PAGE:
Shy and unassuming, Gilding is a champion for all of us

In 2011, a little-known Andrew Gilding made the last 32 of the UK Open in Bolton. Four years later, he made the last 4, losing only to an approaching-perfect Michael van Gerwen despite exhibiting some of his very best darts. In 2023, ‘Goldfinger’, via a spell off the Pro Tour and on the practice board, stood – to his trademark far left, of course – and nailed the winning dart for the UK Open victory. They do say things come in threes.

Not a soothsayer on Earth would have seen it coming. Granted, the UK Open is called the ‘FA Cup of darts’ for a reason. It is darts’s twelfth night: the order of things is disrupted and the establishment don’t get it their way. But even then it only ever beckons the slight outsider. Danny Noppert, Nathan Aspinall, Ronald Scholten – none of these were as unforeseen or unpredictable. This wasn’t even Sunderland v. Leeds 1973, or Man City v. Wigan 2013 (something about these threes). It was Gilding v. van Gerwen, Mr. ‘Goldfinger’ vs. Mr. Dominator.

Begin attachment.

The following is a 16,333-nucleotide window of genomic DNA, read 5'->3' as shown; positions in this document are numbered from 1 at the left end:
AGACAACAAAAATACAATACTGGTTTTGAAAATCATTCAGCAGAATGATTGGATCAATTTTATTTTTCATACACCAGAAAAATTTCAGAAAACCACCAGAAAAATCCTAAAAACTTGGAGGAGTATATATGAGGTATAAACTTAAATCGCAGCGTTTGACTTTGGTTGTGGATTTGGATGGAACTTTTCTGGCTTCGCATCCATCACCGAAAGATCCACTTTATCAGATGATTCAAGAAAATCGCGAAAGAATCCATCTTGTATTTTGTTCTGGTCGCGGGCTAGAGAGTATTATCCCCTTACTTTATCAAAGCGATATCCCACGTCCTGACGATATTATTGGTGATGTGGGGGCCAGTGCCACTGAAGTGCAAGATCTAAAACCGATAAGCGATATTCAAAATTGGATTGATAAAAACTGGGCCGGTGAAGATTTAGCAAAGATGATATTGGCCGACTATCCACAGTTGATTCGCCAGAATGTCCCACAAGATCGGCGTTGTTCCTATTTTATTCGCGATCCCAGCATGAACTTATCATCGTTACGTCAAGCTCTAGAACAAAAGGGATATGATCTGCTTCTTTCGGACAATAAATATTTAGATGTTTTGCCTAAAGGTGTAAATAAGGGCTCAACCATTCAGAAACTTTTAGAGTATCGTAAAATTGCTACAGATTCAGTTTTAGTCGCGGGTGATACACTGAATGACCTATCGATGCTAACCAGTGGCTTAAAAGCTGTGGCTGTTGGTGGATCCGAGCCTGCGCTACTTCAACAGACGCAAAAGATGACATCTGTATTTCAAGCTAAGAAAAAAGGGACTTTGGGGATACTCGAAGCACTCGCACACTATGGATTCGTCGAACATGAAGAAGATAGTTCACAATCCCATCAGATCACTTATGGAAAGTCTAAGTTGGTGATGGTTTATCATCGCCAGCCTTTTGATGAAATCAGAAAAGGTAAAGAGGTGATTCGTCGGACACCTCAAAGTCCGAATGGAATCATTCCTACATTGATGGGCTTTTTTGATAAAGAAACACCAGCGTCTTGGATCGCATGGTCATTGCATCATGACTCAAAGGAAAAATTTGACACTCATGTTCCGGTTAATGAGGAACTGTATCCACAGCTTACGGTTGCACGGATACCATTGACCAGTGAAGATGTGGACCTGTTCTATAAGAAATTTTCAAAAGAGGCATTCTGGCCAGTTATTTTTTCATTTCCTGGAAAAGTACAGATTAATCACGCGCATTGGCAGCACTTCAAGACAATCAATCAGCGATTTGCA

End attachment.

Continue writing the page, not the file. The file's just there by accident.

Most charming of it all was all how unassuming Gilding was throughout it. In sport, we are used to tension and stakes of the greatest possible proportions. For stars like Michael Smith and Peter Wright, this has been unbearable to the point where when curses are vanquished, all that comes is relief. But with Gilding, it was as if it was happening to someone else, and he was just happy to be there. £110,000 and a major champion? He musters a wry smile and an eye twinkle. The darting equivalent of a pressure valve, reminding us all just how folly it all it is.

“I’ll have to win them all now then, won’t I?” Even after victory, we got a Gilding-ism. Because of tonight, Andrew Gilding’s life and career will never be the same. It may be the most astonishing footnote or the bridge to a whole new era. Either way, aren’t we glad we saw it?


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